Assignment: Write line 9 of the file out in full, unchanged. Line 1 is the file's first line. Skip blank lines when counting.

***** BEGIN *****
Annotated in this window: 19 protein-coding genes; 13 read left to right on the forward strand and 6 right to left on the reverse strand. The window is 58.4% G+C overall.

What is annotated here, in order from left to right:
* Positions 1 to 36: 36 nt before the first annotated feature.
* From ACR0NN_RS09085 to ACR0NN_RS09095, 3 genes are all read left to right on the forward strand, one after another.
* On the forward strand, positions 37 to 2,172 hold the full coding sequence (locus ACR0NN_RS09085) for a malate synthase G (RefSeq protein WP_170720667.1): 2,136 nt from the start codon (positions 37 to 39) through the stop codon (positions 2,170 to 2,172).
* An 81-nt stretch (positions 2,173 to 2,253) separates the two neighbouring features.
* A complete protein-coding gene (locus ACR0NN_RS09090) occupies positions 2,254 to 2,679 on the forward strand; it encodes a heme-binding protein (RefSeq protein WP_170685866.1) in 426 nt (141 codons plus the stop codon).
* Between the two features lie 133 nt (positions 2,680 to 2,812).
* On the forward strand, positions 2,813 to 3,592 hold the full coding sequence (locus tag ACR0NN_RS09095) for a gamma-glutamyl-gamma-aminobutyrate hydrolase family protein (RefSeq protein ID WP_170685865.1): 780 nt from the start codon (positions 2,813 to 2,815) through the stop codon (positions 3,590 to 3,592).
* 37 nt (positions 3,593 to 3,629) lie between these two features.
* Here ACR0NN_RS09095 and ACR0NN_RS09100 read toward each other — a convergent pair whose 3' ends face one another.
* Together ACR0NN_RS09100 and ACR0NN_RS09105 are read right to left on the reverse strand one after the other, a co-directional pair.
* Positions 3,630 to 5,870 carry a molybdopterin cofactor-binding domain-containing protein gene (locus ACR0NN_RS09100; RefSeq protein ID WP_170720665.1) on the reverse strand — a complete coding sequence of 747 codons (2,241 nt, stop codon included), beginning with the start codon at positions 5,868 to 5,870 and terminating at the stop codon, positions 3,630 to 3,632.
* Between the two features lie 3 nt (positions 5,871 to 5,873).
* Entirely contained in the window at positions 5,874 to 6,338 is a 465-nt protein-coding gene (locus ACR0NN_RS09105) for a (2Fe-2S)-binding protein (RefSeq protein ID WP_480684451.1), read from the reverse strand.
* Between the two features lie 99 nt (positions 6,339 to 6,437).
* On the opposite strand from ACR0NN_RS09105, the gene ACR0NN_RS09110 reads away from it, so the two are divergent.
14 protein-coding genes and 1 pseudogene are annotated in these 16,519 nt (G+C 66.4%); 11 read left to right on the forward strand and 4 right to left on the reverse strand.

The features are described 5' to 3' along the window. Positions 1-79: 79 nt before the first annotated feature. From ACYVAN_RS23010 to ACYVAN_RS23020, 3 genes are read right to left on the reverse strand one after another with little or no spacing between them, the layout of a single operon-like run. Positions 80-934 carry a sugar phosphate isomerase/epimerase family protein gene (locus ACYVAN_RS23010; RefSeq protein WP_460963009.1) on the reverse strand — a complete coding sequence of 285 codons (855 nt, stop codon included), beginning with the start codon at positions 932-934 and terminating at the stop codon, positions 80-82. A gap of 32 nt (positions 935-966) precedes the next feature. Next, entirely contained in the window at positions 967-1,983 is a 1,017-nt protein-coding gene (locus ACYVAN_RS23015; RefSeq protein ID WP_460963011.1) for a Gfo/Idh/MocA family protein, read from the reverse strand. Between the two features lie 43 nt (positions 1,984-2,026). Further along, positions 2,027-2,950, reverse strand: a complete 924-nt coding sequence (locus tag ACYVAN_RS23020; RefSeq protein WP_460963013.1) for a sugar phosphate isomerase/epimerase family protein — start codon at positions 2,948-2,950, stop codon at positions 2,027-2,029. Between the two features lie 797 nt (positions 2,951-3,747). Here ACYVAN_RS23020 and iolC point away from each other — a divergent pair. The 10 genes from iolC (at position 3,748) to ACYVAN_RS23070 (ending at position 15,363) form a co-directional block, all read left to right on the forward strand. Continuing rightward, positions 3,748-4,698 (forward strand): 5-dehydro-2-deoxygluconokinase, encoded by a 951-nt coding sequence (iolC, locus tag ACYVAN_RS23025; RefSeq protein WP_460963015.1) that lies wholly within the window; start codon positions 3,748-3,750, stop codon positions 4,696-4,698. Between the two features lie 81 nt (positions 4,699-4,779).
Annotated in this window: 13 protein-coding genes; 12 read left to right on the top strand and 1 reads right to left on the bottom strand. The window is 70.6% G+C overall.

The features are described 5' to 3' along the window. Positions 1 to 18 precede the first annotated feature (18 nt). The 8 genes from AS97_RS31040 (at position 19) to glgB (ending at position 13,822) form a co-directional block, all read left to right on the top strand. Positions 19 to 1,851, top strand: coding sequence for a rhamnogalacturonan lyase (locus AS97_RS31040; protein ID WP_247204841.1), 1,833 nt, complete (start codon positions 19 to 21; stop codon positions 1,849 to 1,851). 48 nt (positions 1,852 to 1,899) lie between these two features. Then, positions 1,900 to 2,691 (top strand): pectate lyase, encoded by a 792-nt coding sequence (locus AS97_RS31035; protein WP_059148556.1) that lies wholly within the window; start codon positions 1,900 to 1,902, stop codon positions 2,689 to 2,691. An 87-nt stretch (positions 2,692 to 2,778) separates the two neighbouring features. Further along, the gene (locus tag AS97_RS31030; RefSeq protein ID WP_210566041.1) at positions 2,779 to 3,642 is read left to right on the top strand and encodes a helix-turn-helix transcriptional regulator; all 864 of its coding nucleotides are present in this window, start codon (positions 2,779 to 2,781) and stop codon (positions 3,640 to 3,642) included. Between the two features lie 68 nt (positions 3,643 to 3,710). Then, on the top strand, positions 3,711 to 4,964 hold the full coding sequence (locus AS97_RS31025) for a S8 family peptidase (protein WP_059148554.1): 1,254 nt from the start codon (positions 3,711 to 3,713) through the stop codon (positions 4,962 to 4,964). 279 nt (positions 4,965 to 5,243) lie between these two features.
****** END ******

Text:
* On the forward strand, positions 2,813 to 3,592 hold the full coding sequence (locus tag ACR0NN_RS09095) for a gamma-glutamyl-gamma-aminobutyrate hydrolase family protein (RefSeq protein ID WP_170685865.1): 780 nt from the start codon (positions 2,813 to 2,815) through the stop codon (positions 3,590 to 3,592).